The Divorce DinerTM is a low cost public education workshop intended to provide knowledge and options to those people contemplating or going through a separation a place to start. We:
- help you understand and manage the legal, financial and emotional aspects of this challenging life transition,
- provide you with familiarity to the legislation and tools used in the separation/divorce trade,
- give you an unbiased map of the process options available to you and the pros and cons of each so that you can make informed decisions about which process will most likely lead to your desired outcomes,
- help you take, and keep control of your divorce and move forward with your life.
Upcoming Workshops – Contact us for details
Choosing your Lawyer/Professional
Once the decision is made to separate, the next most important decision will be the choice of professional you and your spouse choose to guide you through the process of making the decisions that flow from the separation. One bad apple can spoil the whole bunch. This is particularly true of the lawyers you and your spouse choose, but can also be true of the divorce coaches and financial specialists and especially your own attitudes towards the separation.
If you want to reach an agreement as fairly, quickly and inexpensively as possible, you and your spouse need to retain professionals who can functionally work with each other where you and your spouse cannot. This is the anti-thesis to what is depicted on TV and by a legal system that is motivated by the financial gain of increased conflict. Strange as it may sound, the best way to choose your lawyer, is with your ex-spouse. It is not unusual for clients to come to an initial interview with a support person, be it a friend or family member, and in fact this is generally a good idea. So why not have that person be your spouse? The more trust your spouse has in the genuineness of the process and in your lawyer’s neutrality of opinion (and the more trust you have in the same regard to the process and your spouse’s lawyer) the more efficient and functional will be the ability for everyone to reach the decisions that have to be reached regarding the separation. As long as you and your lawyer are clear that your lawyer is being consulted to act only as YOUR lawyer and your spouse is not to take anything said as providing them with legal advice, and further, as long as your spouse has not retained a lawyer to act on their behalf, there is no conflict in this arrangement. Indeed, the entire point is to ensure that there is no conflict or minimize what conflict may exist.
Where you go the old school way of choosing lawyers and professionals who mirror your views and attitude towards the relationship (and separation) you can also expect your lawyers and professionals to mirror your differences rather than find creative opportunities to overcome those differences. In the old school model, you can expect that the two people that your spouse will least trust in any process you are in will be you and your lawyer. Unless you have something to hide, the old school ways only work to delay an agreement and guess who is being paid by the hour during this delay?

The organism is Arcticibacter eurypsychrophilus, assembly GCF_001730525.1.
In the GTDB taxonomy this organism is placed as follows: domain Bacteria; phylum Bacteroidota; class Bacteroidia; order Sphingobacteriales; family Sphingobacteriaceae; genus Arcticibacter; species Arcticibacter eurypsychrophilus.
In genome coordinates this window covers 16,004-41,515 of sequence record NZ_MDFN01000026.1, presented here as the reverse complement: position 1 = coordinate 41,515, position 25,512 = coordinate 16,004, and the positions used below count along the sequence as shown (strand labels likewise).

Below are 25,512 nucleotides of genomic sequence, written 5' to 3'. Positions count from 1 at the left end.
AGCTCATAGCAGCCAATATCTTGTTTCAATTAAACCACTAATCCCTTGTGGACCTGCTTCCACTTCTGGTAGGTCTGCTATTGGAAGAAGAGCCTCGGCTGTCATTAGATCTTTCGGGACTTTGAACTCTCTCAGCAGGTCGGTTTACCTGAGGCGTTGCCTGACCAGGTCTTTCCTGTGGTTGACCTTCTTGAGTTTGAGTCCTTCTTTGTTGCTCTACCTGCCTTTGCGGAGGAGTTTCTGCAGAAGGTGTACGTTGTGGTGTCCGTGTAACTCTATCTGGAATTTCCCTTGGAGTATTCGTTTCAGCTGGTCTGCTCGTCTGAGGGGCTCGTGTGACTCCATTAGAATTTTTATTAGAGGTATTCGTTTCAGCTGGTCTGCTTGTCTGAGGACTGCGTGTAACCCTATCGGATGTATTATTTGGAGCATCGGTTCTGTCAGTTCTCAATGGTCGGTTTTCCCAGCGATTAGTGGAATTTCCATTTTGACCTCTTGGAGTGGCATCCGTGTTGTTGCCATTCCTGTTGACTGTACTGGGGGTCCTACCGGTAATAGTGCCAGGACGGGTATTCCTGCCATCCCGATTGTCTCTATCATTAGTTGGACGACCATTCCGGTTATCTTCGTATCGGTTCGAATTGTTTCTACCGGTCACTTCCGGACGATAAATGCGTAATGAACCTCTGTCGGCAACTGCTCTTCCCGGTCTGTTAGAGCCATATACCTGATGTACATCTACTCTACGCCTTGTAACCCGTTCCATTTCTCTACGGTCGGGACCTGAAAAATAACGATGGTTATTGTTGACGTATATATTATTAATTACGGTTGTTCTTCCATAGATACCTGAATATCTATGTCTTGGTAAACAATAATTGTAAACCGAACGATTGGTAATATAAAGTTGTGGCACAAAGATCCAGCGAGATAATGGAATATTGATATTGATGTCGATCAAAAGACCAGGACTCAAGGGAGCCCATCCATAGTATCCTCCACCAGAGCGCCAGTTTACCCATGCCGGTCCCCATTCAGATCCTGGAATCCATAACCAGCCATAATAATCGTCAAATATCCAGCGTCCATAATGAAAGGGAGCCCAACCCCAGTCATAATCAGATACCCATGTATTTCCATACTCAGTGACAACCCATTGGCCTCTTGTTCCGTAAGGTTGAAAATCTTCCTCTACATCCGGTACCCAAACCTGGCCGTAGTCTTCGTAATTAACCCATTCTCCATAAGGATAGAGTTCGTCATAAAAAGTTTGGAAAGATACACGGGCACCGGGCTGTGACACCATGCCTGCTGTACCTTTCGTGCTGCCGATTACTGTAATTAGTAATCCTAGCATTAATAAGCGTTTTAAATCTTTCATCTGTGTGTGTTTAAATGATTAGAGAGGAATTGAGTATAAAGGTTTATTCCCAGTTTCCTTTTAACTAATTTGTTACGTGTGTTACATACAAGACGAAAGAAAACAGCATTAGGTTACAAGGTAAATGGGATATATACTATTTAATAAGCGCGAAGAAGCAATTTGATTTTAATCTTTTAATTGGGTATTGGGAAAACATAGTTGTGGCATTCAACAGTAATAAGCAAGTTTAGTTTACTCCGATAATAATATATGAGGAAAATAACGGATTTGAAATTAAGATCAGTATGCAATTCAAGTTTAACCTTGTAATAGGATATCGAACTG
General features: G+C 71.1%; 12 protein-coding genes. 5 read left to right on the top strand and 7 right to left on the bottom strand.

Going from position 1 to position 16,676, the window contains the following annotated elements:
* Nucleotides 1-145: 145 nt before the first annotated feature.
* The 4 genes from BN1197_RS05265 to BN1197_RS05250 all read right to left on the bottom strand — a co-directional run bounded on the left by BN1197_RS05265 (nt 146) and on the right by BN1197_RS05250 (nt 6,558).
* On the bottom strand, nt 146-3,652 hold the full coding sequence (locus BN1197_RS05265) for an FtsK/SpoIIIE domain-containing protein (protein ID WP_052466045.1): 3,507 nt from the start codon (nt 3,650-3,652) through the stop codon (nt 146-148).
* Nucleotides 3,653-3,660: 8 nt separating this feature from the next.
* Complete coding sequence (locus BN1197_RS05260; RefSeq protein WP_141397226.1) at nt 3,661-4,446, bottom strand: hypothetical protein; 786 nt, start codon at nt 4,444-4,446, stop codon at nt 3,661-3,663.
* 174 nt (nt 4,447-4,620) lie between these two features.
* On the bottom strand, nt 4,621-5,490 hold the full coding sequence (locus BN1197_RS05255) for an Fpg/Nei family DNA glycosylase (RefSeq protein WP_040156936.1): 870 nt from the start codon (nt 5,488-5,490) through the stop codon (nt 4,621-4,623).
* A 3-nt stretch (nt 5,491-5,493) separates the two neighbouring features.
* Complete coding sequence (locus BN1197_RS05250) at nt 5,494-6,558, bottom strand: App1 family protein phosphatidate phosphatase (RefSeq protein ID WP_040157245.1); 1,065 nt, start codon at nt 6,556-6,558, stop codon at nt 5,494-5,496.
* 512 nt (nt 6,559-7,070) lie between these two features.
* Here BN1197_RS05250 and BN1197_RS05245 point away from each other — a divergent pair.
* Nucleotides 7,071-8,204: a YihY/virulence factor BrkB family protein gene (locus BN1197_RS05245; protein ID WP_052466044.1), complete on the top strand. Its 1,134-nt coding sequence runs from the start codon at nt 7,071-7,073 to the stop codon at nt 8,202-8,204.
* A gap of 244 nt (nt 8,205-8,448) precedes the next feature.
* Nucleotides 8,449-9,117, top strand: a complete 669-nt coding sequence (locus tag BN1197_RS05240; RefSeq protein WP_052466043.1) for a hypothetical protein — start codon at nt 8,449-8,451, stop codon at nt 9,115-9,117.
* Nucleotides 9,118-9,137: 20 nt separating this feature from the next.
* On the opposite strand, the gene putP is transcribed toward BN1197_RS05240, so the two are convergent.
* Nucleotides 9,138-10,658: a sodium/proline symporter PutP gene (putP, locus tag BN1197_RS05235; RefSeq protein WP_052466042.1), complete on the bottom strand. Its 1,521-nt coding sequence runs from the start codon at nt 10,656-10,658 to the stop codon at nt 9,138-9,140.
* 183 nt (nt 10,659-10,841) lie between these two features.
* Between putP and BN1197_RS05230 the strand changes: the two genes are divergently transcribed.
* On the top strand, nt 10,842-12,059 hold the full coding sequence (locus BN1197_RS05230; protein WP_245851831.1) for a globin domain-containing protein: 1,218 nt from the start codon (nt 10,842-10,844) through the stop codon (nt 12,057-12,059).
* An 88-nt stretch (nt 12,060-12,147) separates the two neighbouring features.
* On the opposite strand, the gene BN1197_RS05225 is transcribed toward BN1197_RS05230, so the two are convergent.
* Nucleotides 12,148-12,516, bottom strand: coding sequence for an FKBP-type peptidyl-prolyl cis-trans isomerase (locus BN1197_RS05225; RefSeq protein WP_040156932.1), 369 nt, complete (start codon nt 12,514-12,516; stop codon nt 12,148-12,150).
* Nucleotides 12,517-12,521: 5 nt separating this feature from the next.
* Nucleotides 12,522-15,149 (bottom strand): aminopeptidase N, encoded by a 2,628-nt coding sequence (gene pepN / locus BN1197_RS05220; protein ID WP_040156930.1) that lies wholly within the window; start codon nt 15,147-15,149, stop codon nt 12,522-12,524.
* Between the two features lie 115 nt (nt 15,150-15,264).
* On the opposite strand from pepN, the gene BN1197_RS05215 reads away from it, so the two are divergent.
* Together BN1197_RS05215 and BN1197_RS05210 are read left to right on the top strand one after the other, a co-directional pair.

If you and your spouse require a court to make decisions for you, then unfortunately, some research at least indicates that the manipulative ways of the old school process may indeed work to persuade a judge in your favour (see Edna Sussman, Arbitrator decision-Making: unconscious psychological influences and what you can do about them, 2013 American Review of International Arbitration, Vol. 24, No. 3, p 487). Of course where both spouses are equally manipulative any gains may be counter balanced and certainly it is not difficult to account for the escalation in cost of the process.
Next to choosing your professionals, your decision on which of the many processes available should be the focus of your attention. Separating is not easy or particularly fun; the natural reaction to the emotions and decisions that have to be experienced and resolved is to want it over yesterday. Consequently, most people rush to solutions. The problem is that when you stumble, as is inevitable, you fall hard and without a safe containment for your landing there is a tendency to end up in court.
Choosing a process prior to a solution provides a safe containment for disagreement on the decisions to be made. It also provides a potential release allowing you, your spouse and your professionals to move beyond any impasse so that you can find common ground on decisions that initially seemed impossible to resolve.
The mainstream processes used in separation at present are mediation, collaboration, negotiation and litigation, with new hybrids of each of these coming on stream. No one process will work best for everyone, but one of these, or a hybrid, will work best for your particular situation. If you meet with a trial lawyer, guess which process they will recommend? If you meet with a mediator, what do you suppose they will suggest? We provide the Divorce DinerTM Workshop that is open for everyone and is designed to assist you with your process decision. Ideally, you would attend this or a similar workshop with your spouse so you can make an informed decision on the process you wish to use together.